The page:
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ABSTRACT: Proteins are a vital constituent of the body as they perform many of its major physiological and biological processes. Recently, proteins and peptides have attracted much attention as potential treatments for various dangerous and traditionally incurable diseases such as cancer, AIDS, dwarfism and autoimmune disorders. Furthermore, proteins could be used for diagnostics. At present, most therapeutic proteins are administered via parenteral routes that have many drawbacks, for example, they are painful, expensive and may cause toxicity. Finding more effective, easier and safer alternative routes for administering proteins and peptides is the key to therapeutic and commercial success. In this context, much research has been focused on non-invasive routes such as nasal, pulmonary, oral, ocular, and rectal for administering proteins and peptides. Unfortunately, the widespread use of proteins and peptides as drugs is still faced by many obstacles such as low bioavailability, short half-life in the blood stream, in vivo instability and numerous other problems. In order to overcome these hurdled and improve protein/peptide drug efficacy, various strategies have been developed such as permeability enhancement, enzyme inhibition, protein structure modification and protection by encapsulation. This review provides a detailed description of all the previous points in order to highlight the importance and potential of proteins and peptides as drugs. Copyright © 2014 Elsevier B.V. All rights reserved.International Journal of Pharmaceutics 10/2014; 477(1-2):578-589. DOI:10.1016/j.ijpharm.2014.10.059 · 3.79 Impact Factor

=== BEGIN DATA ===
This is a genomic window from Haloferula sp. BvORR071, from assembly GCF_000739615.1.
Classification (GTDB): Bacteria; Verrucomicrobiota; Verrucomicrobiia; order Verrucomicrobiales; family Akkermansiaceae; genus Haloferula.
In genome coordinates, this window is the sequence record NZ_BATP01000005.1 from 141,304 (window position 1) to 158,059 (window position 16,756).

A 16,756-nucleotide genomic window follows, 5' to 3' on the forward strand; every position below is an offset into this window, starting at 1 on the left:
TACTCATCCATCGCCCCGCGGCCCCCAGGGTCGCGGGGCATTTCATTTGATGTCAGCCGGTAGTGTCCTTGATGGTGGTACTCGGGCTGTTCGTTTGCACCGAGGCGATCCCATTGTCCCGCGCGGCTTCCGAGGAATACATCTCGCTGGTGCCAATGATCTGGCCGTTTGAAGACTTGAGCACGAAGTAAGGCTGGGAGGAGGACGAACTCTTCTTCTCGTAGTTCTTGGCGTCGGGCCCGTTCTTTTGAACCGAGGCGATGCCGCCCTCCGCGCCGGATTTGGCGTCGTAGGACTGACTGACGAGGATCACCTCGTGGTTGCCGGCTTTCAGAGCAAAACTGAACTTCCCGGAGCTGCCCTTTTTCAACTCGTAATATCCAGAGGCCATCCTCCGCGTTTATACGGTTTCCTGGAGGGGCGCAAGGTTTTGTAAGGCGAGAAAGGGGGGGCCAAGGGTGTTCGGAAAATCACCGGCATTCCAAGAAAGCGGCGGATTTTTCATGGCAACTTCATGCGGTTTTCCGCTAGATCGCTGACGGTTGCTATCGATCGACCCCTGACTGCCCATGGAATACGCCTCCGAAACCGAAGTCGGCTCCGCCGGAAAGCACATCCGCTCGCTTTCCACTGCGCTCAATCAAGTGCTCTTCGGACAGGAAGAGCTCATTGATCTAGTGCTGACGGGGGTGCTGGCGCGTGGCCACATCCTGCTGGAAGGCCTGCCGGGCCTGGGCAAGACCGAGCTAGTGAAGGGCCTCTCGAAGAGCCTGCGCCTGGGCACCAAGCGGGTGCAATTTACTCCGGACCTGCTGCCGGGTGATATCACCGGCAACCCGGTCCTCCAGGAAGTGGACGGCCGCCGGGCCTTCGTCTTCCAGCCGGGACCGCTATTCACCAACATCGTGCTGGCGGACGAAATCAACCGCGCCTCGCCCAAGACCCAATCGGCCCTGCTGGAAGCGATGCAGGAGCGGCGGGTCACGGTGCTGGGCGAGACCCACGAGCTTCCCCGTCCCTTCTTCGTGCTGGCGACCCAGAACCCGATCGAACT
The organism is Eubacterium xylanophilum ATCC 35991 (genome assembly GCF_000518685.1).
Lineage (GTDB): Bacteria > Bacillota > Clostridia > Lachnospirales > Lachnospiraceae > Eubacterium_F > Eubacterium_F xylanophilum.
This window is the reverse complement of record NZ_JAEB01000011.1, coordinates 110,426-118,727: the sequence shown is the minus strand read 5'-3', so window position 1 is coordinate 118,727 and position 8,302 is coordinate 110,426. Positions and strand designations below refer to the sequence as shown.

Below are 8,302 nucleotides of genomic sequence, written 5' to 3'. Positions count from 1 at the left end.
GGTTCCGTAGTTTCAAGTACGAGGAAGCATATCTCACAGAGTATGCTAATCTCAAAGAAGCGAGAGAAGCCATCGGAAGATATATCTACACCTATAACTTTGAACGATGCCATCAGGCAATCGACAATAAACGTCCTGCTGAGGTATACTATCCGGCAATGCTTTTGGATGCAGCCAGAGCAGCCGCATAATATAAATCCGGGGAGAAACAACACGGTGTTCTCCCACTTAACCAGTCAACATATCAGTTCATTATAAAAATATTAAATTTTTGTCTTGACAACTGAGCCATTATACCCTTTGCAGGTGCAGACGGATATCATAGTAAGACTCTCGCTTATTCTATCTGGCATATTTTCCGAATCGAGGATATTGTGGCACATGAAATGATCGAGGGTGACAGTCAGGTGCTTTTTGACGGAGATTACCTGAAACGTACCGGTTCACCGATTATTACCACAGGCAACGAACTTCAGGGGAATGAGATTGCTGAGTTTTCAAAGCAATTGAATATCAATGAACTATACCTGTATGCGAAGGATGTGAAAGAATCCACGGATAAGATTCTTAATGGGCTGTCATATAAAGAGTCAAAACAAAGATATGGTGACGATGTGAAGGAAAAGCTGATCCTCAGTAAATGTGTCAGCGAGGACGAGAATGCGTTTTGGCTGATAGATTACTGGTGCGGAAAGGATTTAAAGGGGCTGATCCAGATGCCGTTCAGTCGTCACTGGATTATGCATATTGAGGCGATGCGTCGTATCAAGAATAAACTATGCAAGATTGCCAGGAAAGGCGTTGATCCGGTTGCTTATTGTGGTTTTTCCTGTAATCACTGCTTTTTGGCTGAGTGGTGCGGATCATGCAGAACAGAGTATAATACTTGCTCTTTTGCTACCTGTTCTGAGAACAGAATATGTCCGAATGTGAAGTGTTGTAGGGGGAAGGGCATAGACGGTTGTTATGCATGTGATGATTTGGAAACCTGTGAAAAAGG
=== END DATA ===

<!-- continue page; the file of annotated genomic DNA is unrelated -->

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ABSTRACT: The World Health Organization (WHO) recently reported that the total number of global cancer cases in 2013 reached 14 million, a 10% rise since 2008, while the total number of cancer deaths reached 8.2 million, a 5.2% increase since 2008. Metastasis is the major cause of death from cancer, accounting for 90% of all cancer related deaths. Tumor-draining lymph nodes (TDLN), the sentinel nodes, are the first organs of metastasis in several types of cancers. The extent of metastasis in the TDLN is often used in disease staging and prognosis evaluation in cancer patients. Here, we describe the microenvironment of the TDLN and review the recent literature on liposome-based therapies directed to immune cells within the TDLN with the intent to target cancer cells.International Journal of Molecular Sciences 11/2014; 15(11):20209-20239. DOI:10.3390/ijms151120209 · 2.34 Impact Factor